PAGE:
Reading and writing in 2020

2020 was a strange and difficult year. One in which worry replaced creativity, and in which I returned to re-reading, great TV writing and easy reads in search of distraction from the drama outside, and to multi-book series for the relief of staying within the same world for longer than one book alone could provide. But in spite (or because) of all this, I still read 134 books in 2020 (just 13 short of my personal best).

Fave reads and recommendations

Unusually for me, all but one of my favourite 2020 reads came from non-Australian writers.

Yes No Maybe So by Becky Albertalli and Aisha Saeed gave me exactly the right mix of empathy, intelligence, pragmatism and hope that I needed to brace myself for last year’s US election. The wonderfully political and right-now young MF romance ended with the mantra: There is hope. Hold it tight, and keep fighting.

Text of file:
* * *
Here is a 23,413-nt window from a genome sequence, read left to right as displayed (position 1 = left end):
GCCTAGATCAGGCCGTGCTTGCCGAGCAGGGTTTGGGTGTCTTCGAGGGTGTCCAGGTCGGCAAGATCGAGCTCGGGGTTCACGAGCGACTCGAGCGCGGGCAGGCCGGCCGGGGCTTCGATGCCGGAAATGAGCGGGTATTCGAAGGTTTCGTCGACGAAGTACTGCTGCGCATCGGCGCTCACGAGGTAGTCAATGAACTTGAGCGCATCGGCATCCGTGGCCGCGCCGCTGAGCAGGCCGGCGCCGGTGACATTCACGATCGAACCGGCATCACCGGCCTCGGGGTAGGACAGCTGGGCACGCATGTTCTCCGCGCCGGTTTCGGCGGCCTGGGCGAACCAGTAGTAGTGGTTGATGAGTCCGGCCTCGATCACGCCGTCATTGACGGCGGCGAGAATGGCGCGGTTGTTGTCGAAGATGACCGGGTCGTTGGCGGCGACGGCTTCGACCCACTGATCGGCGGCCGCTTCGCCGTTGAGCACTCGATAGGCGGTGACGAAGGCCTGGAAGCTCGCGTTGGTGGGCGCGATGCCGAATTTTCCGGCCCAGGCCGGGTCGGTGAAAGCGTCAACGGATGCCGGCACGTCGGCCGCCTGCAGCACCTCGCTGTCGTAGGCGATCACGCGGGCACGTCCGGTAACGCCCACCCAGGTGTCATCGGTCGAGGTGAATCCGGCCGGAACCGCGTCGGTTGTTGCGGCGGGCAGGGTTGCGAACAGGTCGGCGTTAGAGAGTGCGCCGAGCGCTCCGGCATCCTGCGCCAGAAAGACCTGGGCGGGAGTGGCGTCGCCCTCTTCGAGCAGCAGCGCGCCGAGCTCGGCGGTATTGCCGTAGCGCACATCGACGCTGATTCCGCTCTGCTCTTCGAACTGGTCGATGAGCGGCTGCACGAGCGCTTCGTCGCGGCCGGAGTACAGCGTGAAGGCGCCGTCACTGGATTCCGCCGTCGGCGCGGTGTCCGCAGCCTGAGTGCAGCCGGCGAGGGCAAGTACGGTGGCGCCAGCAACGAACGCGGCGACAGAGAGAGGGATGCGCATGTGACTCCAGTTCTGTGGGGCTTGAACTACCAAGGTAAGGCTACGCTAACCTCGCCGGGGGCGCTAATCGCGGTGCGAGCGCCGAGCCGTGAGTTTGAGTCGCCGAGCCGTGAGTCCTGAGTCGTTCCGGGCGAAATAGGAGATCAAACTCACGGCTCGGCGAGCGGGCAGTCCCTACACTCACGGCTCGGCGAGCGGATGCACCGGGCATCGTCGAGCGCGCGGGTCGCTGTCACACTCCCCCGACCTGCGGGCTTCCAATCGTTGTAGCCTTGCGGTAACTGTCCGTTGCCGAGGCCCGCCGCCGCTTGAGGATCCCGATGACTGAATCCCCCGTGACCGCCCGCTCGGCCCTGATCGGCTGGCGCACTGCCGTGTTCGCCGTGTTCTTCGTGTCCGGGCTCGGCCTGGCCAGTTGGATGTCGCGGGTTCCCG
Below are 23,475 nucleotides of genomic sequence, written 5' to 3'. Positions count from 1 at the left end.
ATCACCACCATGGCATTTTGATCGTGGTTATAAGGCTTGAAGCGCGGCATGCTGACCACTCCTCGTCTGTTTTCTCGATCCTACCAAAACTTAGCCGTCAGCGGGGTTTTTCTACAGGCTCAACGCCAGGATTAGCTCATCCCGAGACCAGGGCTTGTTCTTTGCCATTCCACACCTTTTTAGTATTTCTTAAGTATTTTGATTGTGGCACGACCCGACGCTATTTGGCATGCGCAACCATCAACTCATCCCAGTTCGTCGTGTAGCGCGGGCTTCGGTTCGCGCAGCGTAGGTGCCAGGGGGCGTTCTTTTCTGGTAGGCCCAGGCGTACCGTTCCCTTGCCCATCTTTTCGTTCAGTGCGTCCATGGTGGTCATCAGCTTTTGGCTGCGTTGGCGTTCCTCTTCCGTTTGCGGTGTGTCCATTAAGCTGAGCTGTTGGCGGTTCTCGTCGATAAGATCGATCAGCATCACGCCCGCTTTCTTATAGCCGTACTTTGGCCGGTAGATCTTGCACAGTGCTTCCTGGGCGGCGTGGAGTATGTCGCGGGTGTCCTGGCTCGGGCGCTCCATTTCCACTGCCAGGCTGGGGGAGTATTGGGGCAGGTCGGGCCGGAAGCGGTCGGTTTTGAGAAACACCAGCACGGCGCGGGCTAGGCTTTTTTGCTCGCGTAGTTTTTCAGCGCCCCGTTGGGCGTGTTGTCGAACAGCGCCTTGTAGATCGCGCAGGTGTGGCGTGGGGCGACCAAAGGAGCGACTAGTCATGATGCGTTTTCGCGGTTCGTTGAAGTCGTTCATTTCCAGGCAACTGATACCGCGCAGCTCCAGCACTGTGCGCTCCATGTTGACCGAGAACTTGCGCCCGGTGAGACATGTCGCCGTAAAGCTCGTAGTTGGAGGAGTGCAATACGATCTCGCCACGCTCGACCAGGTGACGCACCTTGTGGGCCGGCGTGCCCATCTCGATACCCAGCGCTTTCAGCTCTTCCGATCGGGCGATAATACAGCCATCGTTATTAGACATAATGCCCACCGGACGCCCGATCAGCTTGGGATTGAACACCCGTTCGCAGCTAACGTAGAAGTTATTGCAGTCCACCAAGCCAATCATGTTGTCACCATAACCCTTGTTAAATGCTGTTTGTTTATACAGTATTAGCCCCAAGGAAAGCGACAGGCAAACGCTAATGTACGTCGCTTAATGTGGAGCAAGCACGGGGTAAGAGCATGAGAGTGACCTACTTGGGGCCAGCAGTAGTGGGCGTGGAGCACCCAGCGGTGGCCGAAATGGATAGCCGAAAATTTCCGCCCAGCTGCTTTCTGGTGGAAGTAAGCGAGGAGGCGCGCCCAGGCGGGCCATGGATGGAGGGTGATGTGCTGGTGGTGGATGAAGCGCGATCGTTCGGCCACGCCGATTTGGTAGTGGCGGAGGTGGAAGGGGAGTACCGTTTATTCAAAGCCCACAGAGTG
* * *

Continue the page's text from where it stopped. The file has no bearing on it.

I inhaled (twice) the first two books in Rainbow Rowell’s magical MM romantic adventure series, Carry On and Wayward Son (and re-read Fangirl, which preceded it). This wonderfully meta Potteresque fan fiction imagines a world equivalent to one in which Harry is in love with Draco Malfoy (if Draco was a vampire).

I also loved The Ballad of Songbirds and Snakes by Suzanne Collins, the creepy and completely absorbing prequel to The Hunger Games that I enjoyed much more than than the original series.

In non-fiction, I adored revisiting Kat Muscat’s extraordinary writing talents in Defiance Feminism Empathy, and continue to be grateful that this fierce, funny, poignant and powerful book is out in the world.

And I was also grateful for No One Is Too Small To Make A Difference, the collected speeches of Greta Thunberg: an urgent, important, humbling and motivating read from the voice of our conscience and culpability.

Australian Women Writers